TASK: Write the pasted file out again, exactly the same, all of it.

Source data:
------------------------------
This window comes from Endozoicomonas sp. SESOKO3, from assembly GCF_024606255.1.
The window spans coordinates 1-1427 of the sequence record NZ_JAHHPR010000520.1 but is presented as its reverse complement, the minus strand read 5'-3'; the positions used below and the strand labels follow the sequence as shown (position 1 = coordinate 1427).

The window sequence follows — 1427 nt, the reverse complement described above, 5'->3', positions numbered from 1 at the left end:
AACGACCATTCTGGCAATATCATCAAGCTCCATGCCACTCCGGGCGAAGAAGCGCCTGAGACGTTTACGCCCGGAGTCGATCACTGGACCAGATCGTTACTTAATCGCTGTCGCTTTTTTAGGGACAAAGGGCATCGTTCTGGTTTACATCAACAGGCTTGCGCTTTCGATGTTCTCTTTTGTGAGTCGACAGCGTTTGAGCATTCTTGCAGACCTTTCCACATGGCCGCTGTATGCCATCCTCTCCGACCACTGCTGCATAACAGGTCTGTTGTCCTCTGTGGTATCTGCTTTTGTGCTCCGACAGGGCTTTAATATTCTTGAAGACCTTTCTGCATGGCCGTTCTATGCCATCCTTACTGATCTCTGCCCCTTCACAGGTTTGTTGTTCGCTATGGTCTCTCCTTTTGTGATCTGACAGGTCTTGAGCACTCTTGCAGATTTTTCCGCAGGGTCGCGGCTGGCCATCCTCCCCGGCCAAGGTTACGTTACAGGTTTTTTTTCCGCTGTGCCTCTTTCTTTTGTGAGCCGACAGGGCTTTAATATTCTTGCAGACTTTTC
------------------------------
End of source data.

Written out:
This window comes from Endozoicomonas sp. SESOKO3, from assembly GCF_024606255.1.
The window spans coordinates 1-1427 of the sequence record NZ_JAHHPR010000520.1 but is presented as its reverse complement, the minus strand read 5'-3'; the positions used below and the strand labels follow the sequence as shown (position 1 = coordinate 1427).

The window sequence follows — 1427 nt, the reverse complement described above, 5'->3', positions numbered from 1 at the left end:
AACGACCATTCTGGCAATATCATCAAGCTCCATGCCACTCCGGGCGAAGAAGCGCCTGAGACGTTTACGCCCGGAGTCGATCACTGGACCAGATCGTTACTTAATCGCTGTCGCTTTTTTAGGGACAAAGGGCATCGTTCTGGTTTACATCAACAGGCTTGCGCTTTCGATGTTCTCTTTTGTGAGTCGACAGCGTTTGAGCATTCTTGCAGACCTTTCCACATGGCCGCTGTATGCCATCCTCTCCGACCACTGCTGCATAACAGGTCTGTTGTCCTCTGTGGTATCTGCTTTTGTGCTCCGACAGGGCTTTAATATTCTTGAAGACCTTTCTGCATGGCCGTTCTATGCCATCCTTACTGATCTCTGCCCCTTCACAGGTTTGTTGTTCGCTATGGTCTCTCCTTTTGTGATCTGACAGGTCTTGAGCACTCTTGCAGATTTTTCCGCAGGGTCGCGGCTGGCCATCCTCCCCGGCCAAGGTTACGTTACAGGTTTTTTTTCCGCTGTGCCTCTTTCTTTTGTGAGCCGACAGGGCTTTAATATTCTTGCAGACTTTTC